Mabon “Teenie” Hodges, the Memphis–based songwriter/guitarist responsible for shaping much of the sound of soul music, died Sunday in Dallas, at the age of 68, due to complications from emphysema.
The veteran guitarist, who began playing at age 12 and continued to record into the 2000s, will most widely be remembered for his songwriting/performing contributions to the work of Al Green, including hits like “Love and Happiness” and “Take Me to the River.”
“He was one of a kind,” Lawrence “Boo” Mitchell, the current owner and operator of Memphis’ Royal Studios, told The Commercial Appeal. Under the direction of Mitchell’s grandfather, legendary producer Willie Mitchell, Royal Studios and its affiliated Hi Records produced some of the most acclaimed soul music of the ’70s. As a member of the studio’s house band, the famed Hi Rhythm Section, Hodges lent his talents as a songwriter/guitarist to many of the era’s most successful recordings, including albums by Syl Johnson and Ann Peebles.
Hodges, born June 3, 1946 in Germantown, TN, kickstarted his career with Mitchell in the early ’60s after simply showing up at Mitchell’s house one day during a rehearsal and asking if he could join in. Mitchell soon made Hodges a member of his house band and the hits quickly followed. After Hi Records’ critical and commercial peak in the ’70s, Hodges continued to record and tour over the following decades with artists like Otis Clay and Albert Collins. His contributions to Cat Power’s The Greatest in 2005 introduced him to a new group of listeners.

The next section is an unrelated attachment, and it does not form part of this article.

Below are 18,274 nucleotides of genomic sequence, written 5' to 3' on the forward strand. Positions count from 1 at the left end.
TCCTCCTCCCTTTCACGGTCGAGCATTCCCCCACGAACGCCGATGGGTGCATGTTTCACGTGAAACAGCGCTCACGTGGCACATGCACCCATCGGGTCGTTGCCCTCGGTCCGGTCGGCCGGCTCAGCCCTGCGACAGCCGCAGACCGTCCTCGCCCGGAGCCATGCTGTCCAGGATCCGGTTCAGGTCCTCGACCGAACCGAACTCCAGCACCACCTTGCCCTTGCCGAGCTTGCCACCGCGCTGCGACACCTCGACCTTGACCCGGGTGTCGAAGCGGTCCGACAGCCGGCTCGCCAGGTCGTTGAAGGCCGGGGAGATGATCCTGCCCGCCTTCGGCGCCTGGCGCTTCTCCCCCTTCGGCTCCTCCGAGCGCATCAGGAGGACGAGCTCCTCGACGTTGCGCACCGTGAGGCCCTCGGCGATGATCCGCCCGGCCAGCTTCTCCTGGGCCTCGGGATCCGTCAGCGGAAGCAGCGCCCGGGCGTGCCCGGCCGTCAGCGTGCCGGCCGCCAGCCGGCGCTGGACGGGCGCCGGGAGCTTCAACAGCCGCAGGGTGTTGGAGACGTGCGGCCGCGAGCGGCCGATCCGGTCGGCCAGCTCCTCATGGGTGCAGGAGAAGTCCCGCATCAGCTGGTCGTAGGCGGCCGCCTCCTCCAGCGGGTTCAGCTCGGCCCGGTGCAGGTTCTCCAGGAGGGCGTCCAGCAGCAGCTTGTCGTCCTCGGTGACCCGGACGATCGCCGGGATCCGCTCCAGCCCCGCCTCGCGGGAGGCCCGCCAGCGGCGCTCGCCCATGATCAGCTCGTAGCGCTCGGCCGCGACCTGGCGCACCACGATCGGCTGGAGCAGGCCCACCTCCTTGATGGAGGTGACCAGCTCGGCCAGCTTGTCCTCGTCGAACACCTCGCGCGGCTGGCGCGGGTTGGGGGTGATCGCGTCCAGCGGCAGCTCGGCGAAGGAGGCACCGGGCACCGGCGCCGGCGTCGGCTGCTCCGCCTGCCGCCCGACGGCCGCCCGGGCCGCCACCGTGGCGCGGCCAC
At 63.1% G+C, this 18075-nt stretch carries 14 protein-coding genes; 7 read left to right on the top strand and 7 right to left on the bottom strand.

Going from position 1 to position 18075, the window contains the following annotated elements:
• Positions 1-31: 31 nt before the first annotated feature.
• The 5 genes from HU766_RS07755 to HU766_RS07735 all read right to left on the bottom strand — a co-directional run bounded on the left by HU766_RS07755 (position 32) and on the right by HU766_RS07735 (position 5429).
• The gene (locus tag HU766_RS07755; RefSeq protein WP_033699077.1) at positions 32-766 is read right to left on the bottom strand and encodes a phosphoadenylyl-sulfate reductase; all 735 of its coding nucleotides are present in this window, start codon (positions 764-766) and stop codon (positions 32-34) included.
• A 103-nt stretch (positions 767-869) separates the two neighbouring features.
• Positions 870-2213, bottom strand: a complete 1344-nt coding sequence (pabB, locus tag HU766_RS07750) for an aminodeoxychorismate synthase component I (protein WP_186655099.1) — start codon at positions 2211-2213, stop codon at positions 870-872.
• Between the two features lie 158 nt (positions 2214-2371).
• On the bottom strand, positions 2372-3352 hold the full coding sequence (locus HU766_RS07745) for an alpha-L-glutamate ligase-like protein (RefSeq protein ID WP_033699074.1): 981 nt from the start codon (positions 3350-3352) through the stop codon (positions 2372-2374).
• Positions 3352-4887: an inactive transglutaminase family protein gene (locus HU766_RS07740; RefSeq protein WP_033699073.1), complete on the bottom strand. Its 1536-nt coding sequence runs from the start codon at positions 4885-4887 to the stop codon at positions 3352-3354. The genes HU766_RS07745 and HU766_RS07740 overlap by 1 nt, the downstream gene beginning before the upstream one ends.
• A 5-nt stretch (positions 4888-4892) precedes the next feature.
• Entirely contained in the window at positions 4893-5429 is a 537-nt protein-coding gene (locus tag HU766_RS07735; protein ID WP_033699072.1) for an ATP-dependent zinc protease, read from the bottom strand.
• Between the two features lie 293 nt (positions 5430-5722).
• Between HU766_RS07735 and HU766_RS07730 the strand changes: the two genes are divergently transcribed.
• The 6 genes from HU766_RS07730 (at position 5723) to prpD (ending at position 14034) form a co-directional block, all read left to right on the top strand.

Last year, Hodges’ career was celebrated in Susanna Vapnek’s documentary, Mabon “Teenie” Hodges: A Portrait of a Memphis Soul Original, in which Hodges noted, with a laugh, that, despite the numerous artists who have covered “Take Me to the River,” he’s received the greatest royalties due to the song’s use by the singing toy, Big Mouth Billy Bass.